A former sex worker was made a dame in the Queen's Birthday honours list in New Zealand on Monday, in recognition of her services to the sex industry.
Catherine Healy was instrumental in bringing about New Zealand's 2003 decriminalising of sex work and the introduction of some of the most liberal prostitution laws in the world.
But the 62-year-old said she was surprised at the honour, which officially makes her a dame companion of the New Zealand Order of Merit.
"It's not something I would have expected," she told Radio New Zealand.
"In fact, I always say I expect to be arrested at dawn, not to have this kind of tremendous honour and I was just very affected, very touched."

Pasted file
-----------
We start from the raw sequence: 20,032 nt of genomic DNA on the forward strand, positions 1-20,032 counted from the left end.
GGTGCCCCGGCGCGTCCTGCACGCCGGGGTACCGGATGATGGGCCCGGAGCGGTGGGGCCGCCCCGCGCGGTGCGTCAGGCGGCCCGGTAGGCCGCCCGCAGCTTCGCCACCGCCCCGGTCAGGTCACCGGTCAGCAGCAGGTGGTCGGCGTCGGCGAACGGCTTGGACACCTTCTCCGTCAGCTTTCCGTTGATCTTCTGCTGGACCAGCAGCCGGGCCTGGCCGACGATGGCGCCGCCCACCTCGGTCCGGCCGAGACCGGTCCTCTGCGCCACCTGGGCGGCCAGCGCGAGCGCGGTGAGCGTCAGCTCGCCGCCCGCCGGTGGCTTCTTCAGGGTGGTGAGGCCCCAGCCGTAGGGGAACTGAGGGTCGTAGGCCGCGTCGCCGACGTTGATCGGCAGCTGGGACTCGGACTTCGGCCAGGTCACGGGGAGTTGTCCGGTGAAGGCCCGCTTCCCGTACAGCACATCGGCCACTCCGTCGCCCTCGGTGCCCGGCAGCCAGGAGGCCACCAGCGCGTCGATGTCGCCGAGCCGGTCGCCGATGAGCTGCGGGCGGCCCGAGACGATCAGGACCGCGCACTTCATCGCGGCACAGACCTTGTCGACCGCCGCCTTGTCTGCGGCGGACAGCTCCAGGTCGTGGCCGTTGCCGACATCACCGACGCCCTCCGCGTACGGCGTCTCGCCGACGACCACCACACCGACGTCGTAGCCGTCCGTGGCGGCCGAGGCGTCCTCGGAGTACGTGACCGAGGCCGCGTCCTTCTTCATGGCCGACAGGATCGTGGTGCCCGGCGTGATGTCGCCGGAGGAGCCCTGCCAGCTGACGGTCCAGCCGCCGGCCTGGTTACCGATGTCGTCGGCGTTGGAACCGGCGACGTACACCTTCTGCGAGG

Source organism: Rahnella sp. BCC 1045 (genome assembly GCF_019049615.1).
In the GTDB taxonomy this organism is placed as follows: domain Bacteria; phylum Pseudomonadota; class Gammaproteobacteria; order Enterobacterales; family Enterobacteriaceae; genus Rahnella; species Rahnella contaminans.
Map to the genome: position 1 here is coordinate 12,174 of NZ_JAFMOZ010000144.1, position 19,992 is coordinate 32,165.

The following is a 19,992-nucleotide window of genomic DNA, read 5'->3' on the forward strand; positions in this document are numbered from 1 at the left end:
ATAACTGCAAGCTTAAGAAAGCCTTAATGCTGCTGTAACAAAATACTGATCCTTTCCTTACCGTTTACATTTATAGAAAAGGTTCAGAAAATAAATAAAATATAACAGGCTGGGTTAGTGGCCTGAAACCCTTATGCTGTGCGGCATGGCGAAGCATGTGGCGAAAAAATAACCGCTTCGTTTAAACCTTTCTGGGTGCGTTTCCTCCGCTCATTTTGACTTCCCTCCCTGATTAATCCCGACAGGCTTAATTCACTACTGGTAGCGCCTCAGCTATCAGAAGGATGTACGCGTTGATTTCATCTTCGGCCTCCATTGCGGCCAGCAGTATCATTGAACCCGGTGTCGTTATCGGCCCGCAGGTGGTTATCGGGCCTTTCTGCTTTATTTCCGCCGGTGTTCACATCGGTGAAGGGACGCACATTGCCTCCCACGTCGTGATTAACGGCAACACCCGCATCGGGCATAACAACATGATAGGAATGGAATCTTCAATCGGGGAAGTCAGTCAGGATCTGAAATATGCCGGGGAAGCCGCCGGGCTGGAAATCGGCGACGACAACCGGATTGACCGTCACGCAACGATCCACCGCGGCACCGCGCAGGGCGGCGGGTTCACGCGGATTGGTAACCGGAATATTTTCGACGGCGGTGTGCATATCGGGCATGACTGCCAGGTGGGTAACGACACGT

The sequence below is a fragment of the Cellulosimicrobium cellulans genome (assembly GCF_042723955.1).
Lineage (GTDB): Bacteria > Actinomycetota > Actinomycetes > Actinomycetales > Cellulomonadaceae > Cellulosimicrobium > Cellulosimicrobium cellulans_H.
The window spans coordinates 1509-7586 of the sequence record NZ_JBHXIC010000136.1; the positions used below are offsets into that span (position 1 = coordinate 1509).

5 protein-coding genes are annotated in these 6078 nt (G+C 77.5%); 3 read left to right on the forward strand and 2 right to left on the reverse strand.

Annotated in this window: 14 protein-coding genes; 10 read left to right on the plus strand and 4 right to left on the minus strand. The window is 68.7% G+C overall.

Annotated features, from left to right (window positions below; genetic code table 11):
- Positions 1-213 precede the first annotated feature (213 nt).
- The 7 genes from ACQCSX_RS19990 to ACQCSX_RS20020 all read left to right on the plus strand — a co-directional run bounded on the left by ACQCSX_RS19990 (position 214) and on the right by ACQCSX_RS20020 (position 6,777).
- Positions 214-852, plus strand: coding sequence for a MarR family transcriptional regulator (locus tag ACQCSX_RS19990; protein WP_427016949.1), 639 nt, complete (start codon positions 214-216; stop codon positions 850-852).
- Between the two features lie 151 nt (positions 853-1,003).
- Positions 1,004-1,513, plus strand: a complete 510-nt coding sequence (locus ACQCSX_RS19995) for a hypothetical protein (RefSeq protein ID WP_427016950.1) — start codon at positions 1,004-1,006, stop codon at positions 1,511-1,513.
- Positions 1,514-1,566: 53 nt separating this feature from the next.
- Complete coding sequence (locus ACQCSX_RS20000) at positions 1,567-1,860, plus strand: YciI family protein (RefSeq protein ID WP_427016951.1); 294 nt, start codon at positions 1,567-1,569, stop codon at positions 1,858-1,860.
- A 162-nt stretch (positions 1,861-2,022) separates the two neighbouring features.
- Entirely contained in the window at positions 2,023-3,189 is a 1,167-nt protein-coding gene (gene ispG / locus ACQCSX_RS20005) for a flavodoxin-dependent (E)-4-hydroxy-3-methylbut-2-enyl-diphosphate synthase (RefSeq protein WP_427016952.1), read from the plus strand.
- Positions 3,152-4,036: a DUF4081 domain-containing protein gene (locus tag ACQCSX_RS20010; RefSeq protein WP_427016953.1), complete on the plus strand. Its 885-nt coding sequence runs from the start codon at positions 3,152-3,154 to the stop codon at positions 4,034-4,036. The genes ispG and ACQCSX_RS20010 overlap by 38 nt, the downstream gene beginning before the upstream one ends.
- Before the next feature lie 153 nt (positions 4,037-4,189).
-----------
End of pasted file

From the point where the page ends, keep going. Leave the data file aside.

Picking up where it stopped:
Healy has led the New Zealand Prostitutes Collective since 1989 and her honours citation said she had built it "into a globally respected public health provider".
She spearheaded the campaign for the 2003 law reform which allowed brothels and street workers to operate legally.
The reform meant sex workers were covered by employment, health and safety laws, giving them rights they had never previously enjoyed.
Healy said her new title showed how much attitudes had changed.
"This honour, and to have it given to me, is about saying, 'Okay, it's okay, you can come in from the cold, you and yours'," she told the national broadcaster.
New Zealand awards honours twice a year -- at New Year and to mark the official birthday of Queen Elizabeth II in early June.
Other recipients honoured on Monday included former prime minister Bill English, who was made a knight.